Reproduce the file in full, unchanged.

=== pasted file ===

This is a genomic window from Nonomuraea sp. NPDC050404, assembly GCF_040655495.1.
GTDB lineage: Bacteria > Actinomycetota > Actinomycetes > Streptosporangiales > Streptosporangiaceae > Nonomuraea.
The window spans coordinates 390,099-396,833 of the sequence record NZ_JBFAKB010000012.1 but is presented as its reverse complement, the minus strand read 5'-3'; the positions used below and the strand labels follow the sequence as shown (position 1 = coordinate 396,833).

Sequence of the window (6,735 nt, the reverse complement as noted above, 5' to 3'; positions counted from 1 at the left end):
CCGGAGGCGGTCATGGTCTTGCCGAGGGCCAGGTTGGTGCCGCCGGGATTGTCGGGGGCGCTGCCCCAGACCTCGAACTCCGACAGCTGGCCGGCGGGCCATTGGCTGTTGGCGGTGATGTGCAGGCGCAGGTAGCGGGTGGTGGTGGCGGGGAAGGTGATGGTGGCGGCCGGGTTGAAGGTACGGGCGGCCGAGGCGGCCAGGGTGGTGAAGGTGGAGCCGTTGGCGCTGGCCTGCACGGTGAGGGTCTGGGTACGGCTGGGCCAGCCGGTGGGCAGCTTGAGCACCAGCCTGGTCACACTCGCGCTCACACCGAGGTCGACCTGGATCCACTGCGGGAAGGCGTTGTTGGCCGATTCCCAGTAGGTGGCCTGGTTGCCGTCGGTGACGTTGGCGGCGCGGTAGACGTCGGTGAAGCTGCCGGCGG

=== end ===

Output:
This is a genomic window from Nonomuraea sp. NPDC050404, assembly GCF_040655495.1.
GTDB lineage: Bacteria > Actinomycetota > Actinomycetes > Streptosporangiales > Streptosporangiaceae > Nonomuraea.
The window spans coordinates 390,099-396,833 of the sequence record NZ_JBFAKB010000012.1 but is presented as its reverse complement, the minus strand read 5'-3'; the positions used below and the strand labels follow the sequence as shown (position 1 = coordinate 396,833).

Sequence of the window (6,735 nt, the reverse complement as noted above, 5' to 3'; positions counted from 1 at the left end):
CCGGAGGCGGTCATGGTCTTGCCGAGGGCCAGGTTGGTGCCGCCGGGATTGTCGGGGGCGCTGCCCCAGACCTCGAACTCCGACAGCTGGCCGGCGGGCCATTGGCTGTTGGCGGTGATGTGCAGGCGCAGGTAGCGGGTGGTGGTGGCGGGGAAGGTGATGGTGGCGGCCGGGTTGAAGGTACGGGCGGCCGAGGCGGCCAGGGTGGTGAAGGTGGAGCCGTTGGCGCTGGCCTGCACGGTGAGGGTCTGGGTACGGCTGGGCCAGCCGGTGGGCAGCTTGAGCACCAGCCTGGTCACACTCGCGCTCACACCGAGGTCGACCTGGATCCACTGCGGGAAGGCGTTGTTGGCCGATTCCCAGTAGGTGGCCTGGTTGCCGTCGGTGACGTTGGCGGCGCGGTAGACGTCGGTGAAGCTGCCGGCGG